Seed starting has commenced!

Last week also marked the first big propagation push of the season. Leeks, onions, celery, fennel, cabbage, broccoli, cauliflower, kale, and chard have all been started. It’s only the first in a season long number of successions. There will be weekly propagation through the fall! I spent some time on Sunday cleaning up the prop house and now it’s starting to fill up with the babiest of baby plants. Next up, peppers and eggplants!

In the two weeks ahead we’ll be getting a big delivery of organic fertilizer, sowing early summer carrots and peas, continuing on the propagation train, and as always keeping an eye out for a dry stretch to be able to get into the field for ground prep. It looks like we’ll need to be patient for the foreseeable future while we wait for clear skies.

Enjoy the vegetables and we’ll see you here again in two weeks!

Your farmers,
Carri Heisler & Jeff Bramlett


Here are a few recipes to get you inspired:

Hearty Kale Salad with Kabocha Squash, Pomegranate, and Toasted Hazelnuts

  • 1 Large bunch curly kale, stems removed and discarded, torn into bite sized pieces, washed, and spun dry
  • 1 Small kabocha squash (Japanese pumpkin), halved and seeded and cut into 1.5 inch pieces
  • 4 tablespoons Olive oil, divided into 1 tbsp and 3 tbsp
  • 3/4 cup Pomegranate seeds
  • 1/2 cup Skinned hazelnuts
  • 1 teaspoon Dijon mustard
  • 2 tablespoons Lemon juice
  • 1 teaspoon Maple syrup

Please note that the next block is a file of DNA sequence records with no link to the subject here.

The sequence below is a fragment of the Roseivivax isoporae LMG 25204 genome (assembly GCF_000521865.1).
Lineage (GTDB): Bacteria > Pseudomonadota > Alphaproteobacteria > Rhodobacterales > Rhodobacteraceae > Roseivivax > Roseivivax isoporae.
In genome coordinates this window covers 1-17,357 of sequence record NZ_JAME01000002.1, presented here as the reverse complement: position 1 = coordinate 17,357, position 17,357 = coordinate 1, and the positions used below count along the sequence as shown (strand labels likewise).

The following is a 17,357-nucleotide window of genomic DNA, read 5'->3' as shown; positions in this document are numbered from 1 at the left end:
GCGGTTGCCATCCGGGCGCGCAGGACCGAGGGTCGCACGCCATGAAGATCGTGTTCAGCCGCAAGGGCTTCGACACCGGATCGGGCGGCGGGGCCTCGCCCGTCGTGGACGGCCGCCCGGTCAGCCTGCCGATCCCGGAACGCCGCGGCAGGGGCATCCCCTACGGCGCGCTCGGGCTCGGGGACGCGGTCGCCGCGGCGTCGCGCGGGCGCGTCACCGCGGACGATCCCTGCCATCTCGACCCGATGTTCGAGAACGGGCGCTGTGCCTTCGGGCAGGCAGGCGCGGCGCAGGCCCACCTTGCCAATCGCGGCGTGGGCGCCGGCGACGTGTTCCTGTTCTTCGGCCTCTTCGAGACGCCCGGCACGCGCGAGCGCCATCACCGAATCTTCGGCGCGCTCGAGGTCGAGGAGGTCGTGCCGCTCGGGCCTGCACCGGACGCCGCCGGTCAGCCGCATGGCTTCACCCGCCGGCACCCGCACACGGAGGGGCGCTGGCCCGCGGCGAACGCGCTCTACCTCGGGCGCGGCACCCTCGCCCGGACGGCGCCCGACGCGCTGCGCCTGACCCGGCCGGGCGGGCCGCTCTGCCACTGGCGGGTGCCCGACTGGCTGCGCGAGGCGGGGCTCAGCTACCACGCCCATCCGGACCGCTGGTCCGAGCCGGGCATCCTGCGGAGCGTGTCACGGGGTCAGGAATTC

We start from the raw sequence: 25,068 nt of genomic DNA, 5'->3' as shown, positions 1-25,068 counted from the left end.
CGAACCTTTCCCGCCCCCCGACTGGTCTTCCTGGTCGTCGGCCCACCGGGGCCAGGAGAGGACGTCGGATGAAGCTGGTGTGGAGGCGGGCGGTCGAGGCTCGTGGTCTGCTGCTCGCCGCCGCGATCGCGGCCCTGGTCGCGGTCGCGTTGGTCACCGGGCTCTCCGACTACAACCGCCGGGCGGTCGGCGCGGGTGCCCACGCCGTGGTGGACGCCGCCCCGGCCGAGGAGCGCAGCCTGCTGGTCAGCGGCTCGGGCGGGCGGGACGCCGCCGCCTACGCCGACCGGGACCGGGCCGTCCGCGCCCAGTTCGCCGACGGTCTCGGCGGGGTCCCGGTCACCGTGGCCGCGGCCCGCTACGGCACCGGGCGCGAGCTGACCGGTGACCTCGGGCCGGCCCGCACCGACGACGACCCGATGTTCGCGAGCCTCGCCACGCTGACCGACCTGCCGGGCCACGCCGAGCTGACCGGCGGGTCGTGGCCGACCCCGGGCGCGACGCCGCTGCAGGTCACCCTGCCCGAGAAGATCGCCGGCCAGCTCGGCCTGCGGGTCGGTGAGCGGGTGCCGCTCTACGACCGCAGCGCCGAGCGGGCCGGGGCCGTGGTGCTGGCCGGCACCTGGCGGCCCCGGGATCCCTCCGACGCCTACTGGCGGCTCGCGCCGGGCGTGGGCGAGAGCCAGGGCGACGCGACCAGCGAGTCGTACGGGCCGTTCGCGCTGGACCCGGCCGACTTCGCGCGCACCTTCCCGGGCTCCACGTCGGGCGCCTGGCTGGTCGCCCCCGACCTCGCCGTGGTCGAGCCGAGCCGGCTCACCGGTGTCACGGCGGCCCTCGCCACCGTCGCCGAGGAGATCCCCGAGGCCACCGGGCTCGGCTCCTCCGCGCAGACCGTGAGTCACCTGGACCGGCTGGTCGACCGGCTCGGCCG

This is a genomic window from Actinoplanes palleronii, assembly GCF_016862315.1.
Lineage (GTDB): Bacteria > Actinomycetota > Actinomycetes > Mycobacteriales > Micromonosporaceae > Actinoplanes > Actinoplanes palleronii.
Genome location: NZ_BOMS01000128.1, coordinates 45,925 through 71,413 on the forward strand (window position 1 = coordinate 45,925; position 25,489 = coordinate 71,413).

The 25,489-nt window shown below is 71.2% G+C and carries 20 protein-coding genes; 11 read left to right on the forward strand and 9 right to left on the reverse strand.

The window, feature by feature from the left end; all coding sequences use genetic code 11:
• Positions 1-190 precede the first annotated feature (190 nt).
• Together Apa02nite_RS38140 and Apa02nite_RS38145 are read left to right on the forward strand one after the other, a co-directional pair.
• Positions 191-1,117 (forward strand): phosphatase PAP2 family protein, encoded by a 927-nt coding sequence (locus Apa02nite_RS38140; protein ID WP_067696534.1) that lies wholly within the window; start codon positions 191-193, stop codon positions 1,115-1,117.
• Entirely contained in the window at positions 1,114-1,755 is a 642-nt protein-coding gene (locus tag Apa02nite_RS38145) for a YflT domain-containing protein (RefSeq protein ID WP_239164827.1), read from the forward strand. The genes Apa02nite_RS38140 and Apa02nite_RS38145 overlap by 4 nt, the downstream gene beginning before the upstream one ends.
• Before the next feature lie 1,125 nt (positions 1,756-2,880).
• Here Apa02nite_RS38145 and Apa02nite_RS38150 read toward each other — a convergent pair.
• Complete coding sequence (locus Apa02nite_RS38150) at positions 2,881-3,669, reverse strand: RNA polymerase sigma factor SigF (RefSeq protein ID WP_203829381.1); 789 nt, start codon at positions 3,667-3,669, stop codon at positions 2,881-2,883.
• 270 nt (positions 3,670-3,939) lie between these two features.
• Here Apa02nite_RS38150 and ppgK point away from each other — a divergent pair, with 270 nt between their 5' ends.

• 1/4 teaspoon Sea salt
  • Black pepper to taste

Preheat the oven to 375 degrees. Toss the squash in 1 tbsp olive oil and season with salt and pepper on a baking sheet. Roast for 30-35 minutes, or until golden, stopping halfway through to stir.

While squash is roasting, place the hazelnuts in a shallow baking dish (or a pie pan) and toast in the oven for 4-6 minutes, or until they are golden. Check them frequently and remove them the moment they start to get brown. Once they’ve cooled a little, chop them roughly and set aside.

Whisk together the remaining olive oil, mustard, lemon, maple syrup, sea salt, and pepper. Pour 3 tbsp over the kale to begin with, and “massage” the kale well with your hands, till it’s coated in the dressing and taking on a soft, almost wilted texture. Add the remaining dressing as needed and according to tastes. Add pomegranate seeds and hazelnuts.

Once the squash has finished cooking and has cooled for 10-15 minutes, add it to the salad and serve.

From by Gena Hamshaw,

Winter Vegetable Cobbler with Turmeric-Chile Biscuits

  • Vegetable Filling
  • 2 tablespoons extra-virgin olive oil
  • 1 tablespoon unsalted butter
  • 4 cups diced winter squash (such as delicata, honeynut, butternut, or acorn)
  • 3 cups diced parsnips
  • 2 large sweet onions, diced
  • 4 cloves garlic, minced
  • 1 tablespoon jerk seasoning
  • Kosher salt and freshly ground black pepper
  • 2 tablespoons tomato paste
  • 1 cup dry white wine, chicken or vegetable broth, or water
  • 1/2 cup chopped flat-leaf parsley laves
  • Turmeric-Chile Biscuits
  • 2 cups (240 grams) all-purpose flour
  • 2 tablespoons (27 grams) light brown sugar
  • 1 teaspoon (4 grams) ground turmeric
  • 1/2 teaspoon (2 grams) Aleppo chile pepper or red chile flakes
  • 1 1/2 teaspoons (6 grams) baking powder
  • 1/2 teaspoon (2 grams) baking soda
  • 1/4 teaspoon (1 gram) fine sea salt